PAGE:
Price: $175.00

Chamberlain stands, proudly guarding Little Round Top during the Battle of Gettysburg.

Excellent.

 
 

(--) (--) Twenty-First Ohio at Horseshoe Ridge. Oil on Canvas, 1992. 39" x 33" framed.

 
Price: $12,500.00

This stunning original oil was painted as the dust jacket for Peter Cozzens' history of the Battle of Chickamauga, This Terrible Sound. Rocco, one of the most respected modern artists of military and historical scenes, specializes in evocative narrative art, suggesting such masters as N. C. Wyeth and Howard Pyle.

This painting illustrates the stand of the Twenty-First Ohio regiment at Horseshoe Ridge on September 20, 1863. The Twenty-First, armed with Colt Revolving Rifles, repelled numerous Confederate attacks throughout the afternoon and helped to save Rosecrans' retreating army. Though they treated their enemies very roughly, the Buckeyes were eventually outflanked and driven from their position. Many were captured.

 
 

(--) (--) ISLAND OF MERCY - THE PRY MILL AT ANTIETAM. Lithograph, 36" x 25", numbered and signed by the artist, circa late 20th Century.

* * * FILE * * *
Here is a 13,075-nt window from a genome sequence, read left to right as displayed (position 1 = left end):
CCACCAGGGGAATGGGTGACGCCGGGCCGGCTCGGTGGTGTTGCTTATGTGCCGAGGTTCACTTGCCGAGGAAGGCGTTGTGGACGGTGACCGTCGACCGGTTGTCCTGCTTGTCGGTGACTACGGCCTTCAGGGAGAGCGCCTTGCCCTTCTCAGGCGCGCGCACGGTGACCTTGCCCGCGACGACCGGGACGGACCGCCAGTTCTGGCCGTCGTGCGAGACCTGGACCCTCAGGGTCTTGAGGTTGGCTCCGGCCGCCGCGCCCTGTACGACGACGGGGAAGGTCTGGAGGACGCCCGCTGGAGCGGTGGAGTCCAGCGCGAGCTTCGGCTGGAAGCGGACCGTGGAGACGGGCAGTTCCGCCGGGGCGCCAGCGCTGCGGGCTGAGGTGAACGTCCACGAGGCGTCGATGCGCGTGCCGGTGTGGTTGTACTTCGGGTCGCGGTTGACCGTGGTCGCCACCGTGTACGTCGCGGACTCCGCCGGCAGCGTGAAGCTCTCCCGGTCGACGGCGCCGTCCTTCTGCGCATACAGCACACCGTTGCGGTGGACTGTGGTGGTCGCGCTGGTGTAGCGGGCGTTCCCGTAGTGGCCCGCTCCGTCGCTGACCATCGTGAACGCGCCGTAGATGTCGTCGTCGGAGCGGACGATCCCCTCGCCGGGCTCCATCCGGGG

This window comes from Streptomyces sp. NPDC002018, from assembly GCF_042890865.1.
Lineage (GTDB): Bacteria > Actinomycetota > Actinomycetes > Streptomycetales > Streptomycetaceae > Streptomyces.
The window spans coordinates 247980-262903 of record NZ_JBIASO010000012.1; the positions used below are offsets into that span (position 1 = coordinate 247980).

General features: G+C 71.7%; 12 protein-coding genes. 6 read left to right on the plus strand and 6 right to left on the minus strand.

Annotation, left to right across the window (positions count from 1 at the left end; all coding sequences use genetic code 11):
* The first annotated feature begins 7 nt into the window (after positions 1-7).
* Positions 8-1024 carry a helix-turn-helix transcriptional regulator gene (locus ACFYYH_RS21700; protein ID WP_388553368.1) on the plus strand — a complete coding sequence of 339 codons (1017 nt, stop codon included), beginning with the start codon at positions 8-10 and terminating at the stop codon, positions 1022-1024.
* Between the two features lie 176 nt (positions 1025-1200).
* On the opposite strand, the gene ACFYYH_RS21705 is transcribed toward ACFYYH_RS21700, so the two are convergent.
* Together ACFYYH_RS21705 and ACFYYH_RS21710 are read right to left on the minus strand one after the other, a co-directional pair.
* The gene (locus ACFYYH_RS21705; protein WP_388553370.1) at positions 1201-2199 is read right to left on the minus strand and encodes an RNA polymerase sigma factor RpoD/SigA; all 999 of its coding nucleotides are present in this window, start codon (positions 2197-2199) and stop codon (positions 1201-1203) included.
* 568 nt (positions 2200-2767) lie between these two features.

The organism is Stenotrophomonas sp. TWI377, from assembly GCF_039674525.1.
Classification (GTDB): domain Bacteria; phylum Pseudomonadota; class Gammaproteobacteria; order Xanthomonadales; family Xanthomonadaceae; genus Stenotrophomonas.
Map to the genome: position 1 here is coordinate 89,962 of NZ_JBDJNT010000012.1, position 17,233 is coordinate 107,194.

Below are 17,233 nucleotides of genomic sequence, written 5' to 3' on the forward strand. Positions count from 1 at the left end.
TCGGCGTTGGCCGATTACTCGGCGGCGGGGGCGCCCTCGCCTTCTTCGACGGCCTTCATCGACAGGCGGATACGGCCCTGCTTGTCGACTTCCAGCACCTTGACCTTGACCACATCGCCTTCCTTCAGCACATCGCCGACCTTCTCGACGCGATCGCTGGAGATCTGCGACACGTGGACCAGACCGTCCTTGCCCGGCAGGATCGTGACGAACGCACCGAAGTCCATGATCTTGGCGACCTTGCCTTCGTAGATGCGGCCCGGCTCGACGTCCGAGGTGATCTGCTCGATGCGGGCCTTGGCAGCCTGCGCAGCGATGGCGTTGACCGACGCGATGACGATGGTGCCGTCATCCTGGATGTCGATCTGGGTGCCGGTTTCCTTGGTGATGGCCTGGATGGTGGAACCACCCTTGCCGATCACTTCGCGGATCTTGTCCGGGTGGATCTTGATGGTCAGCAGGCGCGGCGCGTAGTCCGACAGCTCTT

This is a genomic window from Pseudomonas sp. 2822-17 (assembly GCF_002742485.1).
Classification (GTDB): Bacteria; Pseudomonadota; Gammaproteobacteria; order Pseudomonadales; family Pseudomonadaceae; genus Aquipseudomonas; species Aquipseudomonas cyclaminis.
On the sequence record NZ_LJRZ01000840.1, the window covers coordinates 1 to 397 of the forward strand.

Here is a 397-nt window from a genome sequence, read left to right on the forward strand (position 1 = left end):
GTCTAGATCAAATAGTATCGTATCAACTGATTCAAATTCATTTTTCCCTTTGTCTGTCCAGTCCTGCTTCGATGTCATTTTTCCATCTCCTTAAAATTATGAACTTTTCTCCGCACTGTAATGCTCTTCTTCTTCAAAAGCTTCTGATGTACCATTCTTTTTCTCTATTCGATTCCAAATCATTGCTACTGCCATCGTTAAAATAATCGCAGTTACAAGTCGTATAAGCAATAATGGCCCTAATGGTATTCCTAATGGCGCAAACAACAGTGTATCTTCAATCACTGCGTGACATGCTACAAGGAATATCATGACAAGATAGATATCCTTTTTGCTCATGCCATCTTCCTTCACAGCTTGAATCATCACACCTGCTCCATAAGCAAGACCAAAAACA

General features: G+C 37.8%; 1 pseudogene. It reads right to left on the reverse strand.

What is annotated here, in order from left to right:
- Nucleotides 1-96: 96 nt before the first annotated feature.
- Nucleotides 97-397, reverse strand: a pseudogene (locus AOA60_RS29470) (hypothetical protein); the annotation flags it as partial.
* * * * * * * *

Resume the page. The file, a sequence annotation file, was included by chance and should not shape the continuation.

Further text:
Price: $125.00

The Samuel Pry Mill was used as a hospital during the battle of Antietam. It was indeed an "Island of Mercy" during what would become the bloodiest single-day battle in American history.

This print was commissioned by Dr. Gordon Dammann to benefit the National Museum of Civil War Medicine in Fredericksburg, MD.

Keith Rocco's works currently hang in every major collection of historical art in the country and several abroad. His painterly and fluid style and extensive research of his subject has made Rocco one of the nation's most respected narrative artists. It is this honest rendition of subject along with a painting tradition reminiscent of the best that America has produced, that keeps Rocco in the forefront of his contemporaries. Originally from Illinois, today Keith Rocco lives and paints in Virginia's Shenandoah Valley.

(Ships in a sturdy mailing tube, special shipping charge of $15 to the Contiguous United States. Other locations please inquire)

 
  (--) (Union Generals) (Johnson, Andrew) (17th President) Bicolored Display Broadside, bearing portraits of the Presidents up through Johnson, as well as those of prominent Union Generals. N.p. (portion of undated copyright at foot, for southern Ohio), n.d. (late 1865). Approx. 20 x 28.5 in. (sight); in simple white mat and black frame, 28.5 x 38.5 in. overall
 
Price: $3,600.00

A large woodcut bust portrait of Andrew Johnson, approx. 6 x 7.5 in. and surrounded by a border of small red-outlined stars, dominates the center of this unusual piece. His portrait is partly overprinted in red and blue, to provide flesh tones and color both suit and background, and is surrounded by black and white woodcuts of all his predecessors (including a beardless Lincoln).